and establish new ones. Policy interventions can be oriented not only to the change of established
habits but also to the acquisition and maintenance of new behaviors through the formation of new
habits.
Bas Verplanken
is Professor of Social Psychology, Department of Psy-
chology, University of Tromsø (e-mail: verplanken@psyk.uit.no).
Wendy Wood
is James B. Duke Professor of Psychology, Professor of
Marketing, and Codirector of the Social Science Research Institute,
Department of Psychology, Duke University (e-mail: Wendy.Wood@
duke.edu). (After September 2006, Bas Verplanken will be at Depart-
ment of Psychology, University of Bath [e-mail: B.Verplanken@bath.
ac.uk].) Preparation of this article was supported by National Insti-
tute of Mental Health Award 1R01MH619000-01 to Wendy Wood.
The authors thank Joel Cohen, Alan Lind, John Lynch, Jeffrey Quinn,
and Daniel Rodriguez for their thoughtful comments on a previous
version of the article.
What a person eats for dinner has little impact on his
or her overall health, and whether a person drives to
work on a particular morning contributes only min-
imally to traffic congestion and air pollution. However,
these kinds of small actions and decisions that consumers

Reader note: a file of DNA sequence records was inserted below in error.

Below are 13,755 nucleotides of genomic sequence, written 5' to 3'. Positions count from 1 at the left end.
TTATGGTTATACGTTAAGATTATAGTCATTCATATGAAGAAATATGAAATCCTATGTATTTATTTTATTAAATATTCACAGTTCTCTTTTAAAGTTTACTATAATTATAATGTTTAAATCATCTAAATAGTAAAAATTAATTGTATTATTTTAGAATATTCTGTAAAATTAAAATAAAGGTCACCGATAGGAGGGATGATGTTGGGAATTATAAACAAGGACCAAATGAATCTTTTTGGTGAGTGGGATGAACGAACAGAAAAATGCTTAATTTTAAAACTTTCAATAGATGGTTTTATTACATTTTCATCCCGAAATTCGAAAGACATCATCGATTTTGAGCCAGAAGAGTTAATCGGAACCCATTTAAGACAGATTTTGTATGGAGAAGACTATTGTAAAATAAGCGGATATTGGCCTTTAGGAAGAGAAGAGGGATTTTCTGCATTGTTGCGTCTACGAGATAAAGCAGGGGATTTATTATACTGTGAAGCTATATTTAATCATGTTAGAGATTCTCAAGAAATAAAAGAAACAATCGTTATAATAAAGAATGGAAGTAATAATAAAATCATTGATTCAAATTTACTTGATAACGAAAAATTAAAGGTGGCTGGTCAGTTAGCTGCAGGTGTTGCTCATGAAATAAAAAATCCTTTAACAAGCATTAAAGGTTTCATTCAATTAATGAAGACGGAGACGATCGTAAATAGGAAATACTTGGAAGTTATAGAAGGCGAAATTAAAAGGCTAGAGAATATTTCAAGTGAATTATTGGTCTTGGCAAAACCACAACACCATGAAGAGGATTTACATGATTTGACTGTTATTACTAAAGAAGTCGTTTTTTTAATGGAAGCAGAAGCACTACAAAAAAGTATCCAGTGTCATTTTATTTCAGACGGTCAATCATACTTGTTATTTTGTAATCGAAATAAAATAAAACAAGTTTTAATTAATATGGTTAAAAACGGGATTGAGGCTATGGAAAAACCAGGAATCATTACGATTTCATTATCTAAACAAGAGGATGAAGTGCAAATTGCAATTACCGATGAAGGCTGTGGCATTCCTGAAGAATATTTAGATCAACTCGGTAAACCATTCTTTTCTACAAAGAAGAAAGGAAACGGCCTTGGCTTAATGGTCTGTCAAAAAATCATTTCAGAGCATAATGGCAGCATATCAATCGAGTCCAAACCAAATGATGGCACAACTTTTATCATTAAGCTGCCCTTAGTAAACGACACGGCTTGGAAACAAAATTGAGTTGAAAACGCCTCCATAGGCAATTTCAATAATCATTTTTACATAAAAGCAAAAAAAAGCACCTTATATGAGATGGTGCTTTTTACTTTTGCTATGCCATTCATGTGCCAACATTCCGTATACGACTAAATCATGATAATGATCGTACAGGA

make in daily life have an impact beyond any single
occurrence.
As everyday behaviors are repeated, they exert signifi-
cant, cumulative impact on medical, social, and economic
outcomes experienced by both individual consumers and
society as a whole. For example, it has been estimated that
weight gain and obesity in the majority of the population
could be addressed if people ate a few less bites at each meal
or took approximately 2000 extra steps each day (Hill and
Wyatt 2003). In addition, highway traffic congestion can
emerge from a few drivers’ nonessential trips. Even a single
car that proceeds at varying speeds within a stream of traf-
fic can send waves of congestion propagating down the line
behind it (Nagatani 2000).
In this article, we explain the implications of consumers’